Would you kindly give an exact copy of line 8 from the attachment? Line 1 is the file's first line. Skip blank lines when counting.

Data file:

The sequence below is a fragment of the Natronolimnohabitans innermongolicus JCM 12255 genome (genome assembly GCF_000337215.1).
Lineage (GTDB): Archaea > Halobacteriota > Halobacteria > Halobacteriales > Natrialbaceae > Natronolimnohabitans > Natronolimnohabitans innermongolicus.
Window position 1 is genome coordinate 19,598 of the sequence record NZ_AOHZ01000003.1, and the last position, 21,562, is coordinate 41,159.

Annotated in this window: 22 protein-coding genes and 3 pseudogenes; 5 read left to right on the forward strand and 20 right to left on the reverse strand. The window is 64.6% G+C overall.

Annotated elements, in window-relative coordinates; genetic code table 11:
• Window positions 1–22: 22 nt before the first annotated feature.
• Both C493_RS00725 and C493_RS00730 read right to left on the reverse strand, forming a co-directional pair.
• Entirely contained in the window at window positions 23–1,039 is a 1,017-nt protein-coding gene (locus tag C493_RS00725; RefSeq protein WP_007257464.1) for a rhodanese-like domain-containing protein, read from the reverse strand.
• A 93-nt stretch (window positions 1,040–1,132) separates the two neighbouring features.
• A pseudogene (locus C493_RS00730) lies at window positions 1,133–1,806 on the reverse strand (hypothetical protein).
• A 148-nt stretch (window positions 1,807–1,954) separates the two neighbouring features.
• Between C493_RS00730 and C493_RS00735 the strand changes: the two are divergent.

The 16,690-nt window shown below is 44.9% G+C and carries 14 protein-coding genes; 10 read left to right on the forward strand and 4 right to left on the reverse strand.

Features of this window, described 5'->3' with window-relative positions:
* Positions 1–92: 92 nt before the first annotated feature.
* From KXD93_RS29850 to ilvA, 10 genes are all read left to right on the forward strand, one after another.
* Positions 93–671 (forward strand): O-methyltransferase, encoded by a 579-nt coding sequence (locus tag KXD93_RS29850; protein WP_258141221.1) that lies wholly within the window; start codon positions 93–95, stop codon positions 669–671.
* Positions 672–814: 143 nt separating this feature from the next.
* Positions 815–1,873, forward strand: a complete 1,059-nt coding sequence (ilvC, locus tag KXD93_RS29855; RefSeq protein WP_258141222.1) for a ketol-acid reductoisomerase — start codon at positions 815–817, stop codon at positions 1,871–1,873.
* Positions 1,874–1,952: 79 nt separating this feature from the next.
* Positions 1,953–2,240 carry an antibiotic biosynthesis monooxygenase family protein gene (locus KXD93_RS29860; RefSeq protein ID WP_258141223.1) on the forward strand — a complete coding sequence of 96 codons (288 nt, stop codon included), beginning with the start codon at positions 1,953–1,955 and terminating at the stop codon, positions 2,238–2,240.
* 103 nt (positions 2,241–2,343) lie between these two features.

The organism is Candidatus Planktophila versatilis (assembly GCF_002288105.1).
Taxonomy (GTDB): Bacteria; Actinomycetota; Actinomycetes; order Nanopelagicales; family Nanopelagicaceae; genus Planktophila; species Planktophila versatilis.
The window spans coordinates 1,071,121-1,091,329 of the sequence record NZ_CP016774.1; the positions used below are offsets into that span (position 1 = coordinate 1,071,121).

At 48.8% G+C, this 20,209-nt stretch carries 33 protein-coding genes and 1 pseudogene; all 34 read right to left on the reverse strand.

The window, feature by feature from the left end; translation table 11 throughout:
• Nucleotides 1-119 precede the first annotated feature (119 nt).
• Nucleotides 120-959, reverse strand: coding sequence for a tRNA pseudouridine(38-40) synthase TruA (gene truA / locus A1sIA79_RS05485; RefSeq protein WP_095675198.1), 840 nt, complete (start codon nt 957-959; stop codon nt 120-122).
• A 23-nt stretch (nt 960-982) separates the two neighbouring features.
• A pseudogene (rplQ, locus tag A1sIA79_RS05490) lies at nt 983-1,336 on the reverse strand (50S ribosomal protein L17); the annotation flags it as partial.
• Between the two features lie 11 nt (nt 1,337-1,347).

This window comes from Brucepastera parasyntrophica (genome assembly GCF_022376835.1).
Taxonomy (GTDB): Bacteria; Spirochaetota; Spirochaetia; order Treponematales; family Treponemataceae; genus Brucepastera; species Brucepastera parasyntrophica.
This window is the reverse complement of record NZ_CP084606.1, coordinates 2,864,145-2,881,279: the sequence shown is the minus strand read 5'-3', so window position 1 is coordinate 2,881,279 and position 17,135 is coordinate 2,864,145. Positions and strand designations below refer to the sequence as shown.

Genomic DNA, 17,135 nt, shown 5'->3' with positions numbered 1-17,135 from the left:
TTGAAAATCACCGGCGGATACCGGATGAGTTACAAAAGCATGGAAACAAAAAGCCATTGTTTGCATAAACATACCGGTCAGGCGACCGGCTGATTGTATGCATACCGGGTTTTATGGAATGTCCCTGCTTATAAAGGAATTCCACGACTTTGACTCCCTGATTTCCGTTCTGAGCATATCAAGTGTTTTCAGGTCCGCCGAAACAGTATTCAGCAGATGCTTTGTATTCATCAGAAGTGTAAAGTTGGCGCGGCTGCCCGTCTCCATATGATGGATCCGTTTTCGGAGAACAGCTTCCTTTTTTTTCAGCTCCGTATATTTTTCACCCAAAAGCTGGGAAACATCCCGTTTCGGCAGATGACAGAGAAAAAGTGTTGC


• Entirely contained in the window at window positions 23–1,039 is a 1,017-nt protein-coding gene (locus tag C493_RS00725; RefSeq protein WP_007257464.1) for a rhodanese-like domain-containing protein, read from the reverse strand.